After death, Trinh continued haunting the Chinese general and forced him to defend by drawing one hundred penises and hanging them over the door.[4] Three centuries later, she still offered spiritual support for male Vietnamese opponent of the Chinese.[4] In the Ly Dynasty she was honored by the court with a lot of posthumous titles.[4] During the Le Dynasty, Neo-Confucianism became Vietnam's national ideology and many scholars aggressively tried to bring the practices of Trieu Thi Trinh into conformity with Neo-Confucianism. Nevertheless, she survived all their manipulations.[4]

Historical differences

There is some historical differences between the Chinese and Vietnamese accounts however. Chinese records makes no mention of Trieu Thi Trinh. All available information in regards to Trieu Thi Trinh come from solely from Vietnamese sources[5]. For example the Sanguozhi (Records of the Three Kingdoms), a classical Chinese historical account, does mention about a rebellion at this time in the commanderies of Jiaozhi (交趾; Vietnamese: Giao Chỉ) and Jiuzhen (九真, Vietnamese: Cửu Chân) as following:

“In the 11th year of Chiwu (赤烏) [248] in Jiaozhi (交趾), Jiuzhen (九真) rebels attacked walled cities which caused a great uproar. Lu Yin (陸胤) [of Hengyang (衡陽) ] was given rank of the Inspector of Jiaozhou by the Sovereign of Wu. He took his troops and entered the southern border and sent word to the rebels. He used his craftiness to convince them to accept his terms. [In] Gao Liang (高涼), the commander Huang Wu (黄吳) with 3,000 households came out to surrender. Lu Yin now led the army south to that region. He announced his sincerity [to the aborigines] and distributed gifts. The [remaining] 100 rebel leaders and 50,000 households, who had been unruly and unapproachable, kowtowed [to Lu Yin]. Thus the territory was handed over peacefully. At once Lu Yin was given the rank of General who Tranquilizes the South. Again he was sent on a punitive expedition against the rebels in Cang Wu (蒼梧). He defeated them quickly. From start to finish Lu Yin's military troops totaled 8,000. (Later commentaries also cited that Lu Yin then helped to plant crops and kept the people fed.)”[6]

Keith W. Taylor, an American professor, explained these differences as following:

“Chinese records do not mention Lady Trieu; our knowledge of her comes only from Vietnamese sources. From this it is evident that the events of 248 were remembered differently by the two sides. The Chinese only recorded their success in buying off certain rebel leaders with bribes and promises. The resistance led by Lady Trieu was for them simply a king of stubborn barbarism that was wiped out as a matter of course and was of no historical interest. On the other hand, the Vietnamese remembered Lady Trieu's uprising as the most important event of the time. Her leadership appealed to strong popular instincts. The traditional image of her as a remarkable yet human leader, throwing her yard-long breasts over her shoulders when going into battle astride an elephant, has been handed down from generation to generation. After Lady Trieu's death, her spirit was worshipped by the Vietnamese. We owe our knowledge of her to the fact that she was remembered by the people.”[5]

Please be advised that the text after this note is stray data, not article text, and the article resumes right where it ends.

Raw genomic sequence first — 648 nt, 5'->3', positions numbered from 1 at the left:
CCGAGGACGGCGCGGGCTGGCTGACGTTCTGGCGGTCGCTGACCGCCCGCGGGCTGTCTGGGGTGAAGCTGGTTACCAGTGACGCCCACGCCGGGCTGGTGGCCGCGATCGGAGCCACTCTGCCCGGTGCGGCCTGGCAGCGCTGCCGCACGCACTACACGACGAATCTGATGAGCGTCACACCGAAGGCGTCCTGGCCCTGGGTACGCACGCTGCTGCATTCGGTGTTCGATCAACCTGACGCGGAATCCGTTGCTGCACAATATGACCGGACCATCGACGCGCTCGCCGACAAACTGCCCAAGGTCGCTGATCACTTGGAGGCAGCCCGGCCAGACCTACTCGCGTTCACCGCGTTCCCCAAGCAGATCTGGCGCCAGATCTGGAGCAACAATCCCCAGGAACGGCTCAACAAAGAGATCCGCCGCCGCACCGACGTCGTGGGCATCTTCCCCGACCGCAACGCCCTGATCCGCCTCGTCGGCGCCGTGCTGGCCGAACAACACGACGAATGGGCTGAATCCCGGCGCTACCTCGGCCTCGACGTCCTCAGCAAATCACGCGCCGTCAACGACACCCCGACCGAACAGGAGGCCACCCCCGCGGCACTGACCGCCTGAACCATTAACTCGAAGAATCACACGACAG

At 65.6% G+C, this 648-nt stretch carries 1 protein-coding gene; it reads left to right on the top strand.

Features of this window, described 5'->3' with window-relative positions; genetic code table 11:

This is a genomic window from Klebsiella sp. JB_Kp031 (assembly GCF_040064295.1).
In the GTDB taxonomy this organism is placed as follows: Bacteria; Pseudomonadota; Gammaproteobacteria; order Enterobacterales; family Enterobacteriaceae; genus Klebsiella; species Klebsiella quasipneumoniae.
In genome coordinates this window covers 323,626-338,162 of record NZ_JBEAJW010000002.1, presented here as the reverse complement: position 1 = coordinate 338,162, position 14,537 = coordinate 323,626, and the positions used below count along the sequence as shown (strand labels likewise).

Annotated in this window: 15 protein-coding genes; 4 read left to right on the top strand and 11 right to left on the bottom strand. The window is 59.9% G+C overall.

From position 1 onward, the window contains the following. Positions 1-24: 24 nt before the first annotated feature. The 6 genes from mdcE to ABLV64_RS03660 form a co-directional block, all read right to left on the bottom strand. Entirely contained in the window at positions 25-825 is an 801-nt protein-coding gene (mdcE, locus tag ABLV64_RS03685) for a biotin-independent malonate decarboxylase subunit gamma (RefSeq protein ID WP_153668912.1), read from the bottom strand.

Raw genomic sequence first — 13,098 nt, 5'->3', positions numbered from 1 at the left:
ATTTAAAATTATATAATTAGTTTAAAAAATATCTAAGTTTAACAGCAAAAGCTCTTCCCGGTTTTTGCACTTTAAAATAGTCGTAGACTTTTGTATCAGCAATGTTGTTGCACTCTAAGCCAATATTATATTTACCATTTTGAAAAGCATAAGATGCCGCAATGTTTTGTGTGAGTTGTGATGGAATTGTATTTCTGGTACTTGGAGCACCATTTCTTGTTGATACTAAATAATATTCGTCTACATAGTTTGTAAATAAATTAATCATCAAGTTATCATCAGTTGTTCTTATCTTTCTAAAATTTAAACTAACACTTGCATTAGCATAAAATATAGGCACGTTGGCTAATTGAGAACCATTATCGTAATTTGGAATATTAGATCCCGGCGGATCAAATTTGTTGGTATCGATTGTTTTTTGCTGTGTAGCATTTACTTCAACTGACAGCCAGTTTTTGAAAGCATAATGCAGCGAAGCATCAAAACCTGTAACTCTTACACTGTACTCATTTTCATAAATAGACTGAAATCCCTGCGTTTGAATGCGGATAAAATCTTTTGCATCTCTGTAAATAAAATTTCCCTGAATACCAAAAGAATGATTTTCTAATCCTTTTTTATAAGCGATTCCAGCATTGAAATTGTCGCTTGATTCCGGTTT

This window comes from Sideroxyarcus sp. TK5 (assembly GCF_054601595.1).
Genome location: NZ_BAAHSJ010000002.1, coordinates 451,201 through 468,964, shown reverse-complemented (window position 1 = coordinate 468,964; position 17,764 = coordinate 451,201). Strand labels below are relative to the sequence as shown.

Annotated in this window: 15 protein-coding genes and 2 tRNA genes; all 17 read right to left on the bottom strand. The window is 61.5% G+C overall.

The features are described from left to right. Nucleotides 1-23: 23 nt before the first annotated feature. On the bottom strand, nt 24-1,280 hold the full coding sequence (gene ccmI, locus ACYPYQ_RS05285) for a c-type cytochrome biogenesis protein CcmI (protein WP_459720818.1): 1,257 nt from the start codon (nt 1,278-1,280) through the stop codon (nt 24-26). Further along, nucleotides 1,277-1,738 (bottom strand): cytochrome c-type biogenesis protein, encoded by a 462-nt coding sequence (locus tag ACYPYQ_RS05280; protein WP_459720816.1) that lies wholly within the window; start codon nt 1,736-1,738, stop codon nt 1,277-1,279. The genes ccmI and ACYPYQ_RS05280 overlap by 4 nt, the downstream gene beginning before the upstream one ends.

Lady Trieu's rebellion was not only the last Vietnamese rebellion to be led by a woman but also the end of a late political ideals inherited from Lac lord.[7]

Triệu Thị Trinh is a greatly celebrated Vietnamese heroine and many streets are named after her in Vietnamese cities (there are Đường Bà Triệu Streets in Huế, Hanoi, Saigon, and several other cities).


  1. ^ The use of the name "Triệu Thị Chinh" is in this book. This is not a spelling mistake and is used to be faithful in translating the Vietnamese text. In addition, the word "Chinh" was pronounced like "Trinh" in Vietnamese language.
  1. ^ Tucker, Spencer (1999). Vietnam. Lexington: University Press of Kentucky. p. 8. ISBN 0813109663.  
  2. ^ Complete annals of Great Viet, ed. Kỷ, vol. 3, see also original Chinese text version, page 7
  3. ^ Tran Trong Kim (2005) (in Vietnamese). Việt Nam sử lược. Ho Chi Minh City: Ho Chi Minh City General Publishing House. pp. 44–45.   (online equal source, look for the word "Triệu Ẩu". Please note that this online source is a bit different on naming style because it was converted from a different edition of the book "Việt Nam sử lược". In older editions, real name of Lady Trieu was Triệu Ẩu but in newer editions Trần Trọng Kim changed Triệu Ẩu to Triệu Thị Chinh(Trinh) [Trần Trọng Kim, op. cit., p.44])
  4. ^ a b c d e f g David G. Marr (1984). Vietnamese Tradition on Trial, 1920-1945. University of California Press. pp. 198–199. ISBN 0520050819.,M1.  
  5. ^ a b Taylor, Keith W. (1991). The Birth of Vietnam. University of California Press. p. 90. ISBN 0520074173.  
  6. ^ Ssu-ma, Kuang; Fang, Achilles; Solomon, Bernard S; Baxter, Glen W (1952). The Chronicle of the Three Kingdoms (220-265). Cambridge, Mass : Harvard University Press.  
  7. ^ Taylor, op. cit, p. 91